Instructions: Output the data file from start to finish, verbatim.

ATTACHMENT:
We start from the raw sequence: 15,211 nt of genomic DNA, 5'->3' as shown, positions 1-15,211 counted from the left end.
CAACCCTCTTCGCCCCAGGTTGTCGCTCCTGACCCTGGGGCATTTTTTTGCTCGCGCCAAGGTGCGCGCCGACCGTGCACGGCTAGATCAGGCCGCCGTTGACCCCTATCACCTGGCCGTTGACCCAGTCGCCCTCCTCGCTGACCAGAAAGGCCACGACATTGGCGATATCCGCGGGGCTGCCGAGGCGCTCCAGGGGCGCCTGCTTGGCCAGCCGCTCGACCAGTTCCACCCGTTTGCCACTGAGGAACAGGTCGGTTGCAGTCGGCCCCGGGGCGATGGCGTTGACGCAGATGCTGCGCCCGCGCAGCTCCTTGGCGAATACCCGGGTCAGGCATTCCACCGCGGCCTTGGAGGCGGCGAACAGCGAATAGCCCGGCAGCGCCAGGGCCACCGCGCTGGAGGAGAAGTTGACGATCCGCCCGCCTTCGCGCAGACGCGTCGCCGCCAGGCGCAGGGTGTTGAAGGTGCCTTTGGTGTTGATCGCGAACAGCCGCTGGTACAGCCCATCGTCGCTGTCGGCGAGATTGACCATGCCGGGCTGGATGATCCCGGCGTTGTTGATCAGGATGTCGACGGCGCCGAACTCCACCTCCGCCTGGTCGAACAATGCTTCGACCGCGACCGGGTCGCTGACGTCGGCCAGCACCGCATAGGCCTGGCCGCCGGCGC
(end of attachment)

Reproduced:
We start from the raw sequence: 15,211 nt of genomic DNA, 5'->3' as shown, positions 1-15,211 counted from the left end.
CAACCCTCTTCGCCCCAGGTTGTCGCTCCTGACCCTGGGGCATTTTTTTGCTCGCGCCAAGGTGCGCGCCGACCGTGCACGGCTAGATCAGGCCGCCGTTGACCCCTATCACCTGGCCGTTGACCCAGTCGCCCTCCTCGCTGACCAGAAAGGCCACGACATTGGCGATATCCGCGGGGCTGCCGAGGCGCTCCAGGGGCGCCTGCTTGGCCAGCCGCTCGACCAGTTCCACCCGTTTGCCACTGAGGAACAGGTCGGTTGCAGTCGGCCCCGGGGCGATGGCGTTGACGCAGATGCTGCGCCCGCGCAGCTCCTTGGCGAATACCCGGGTCAGGCATTCCACCGCGGCCTTGGAGGCGGCGAACAGCGAATAGCCCGGCAGCGCCAGGGCCACCGCGCTGGAGGAGAAGTTGACGATCCGCCCGCCTTCGCGCAGACGCGTCGCCGCCAGGCGCAGGGTGTTGAAGGTGCCTTTGGTGTTGATCGCGAACAGCCGCTGGTACAGCCCATCGTCGCTGTCGGCGAGATTGACCATGCCGGGCTGGATGATCCCGGCGTTGTTGATCAGGATGTCGACGGCGCCGAACTCCACCTCCGCCTGGTCGAACAATGCTTCGACCGCGACCGGGTCGCTGACGTCGGCCAGCACCGCATAGGCCTGGCCGCCGGCGC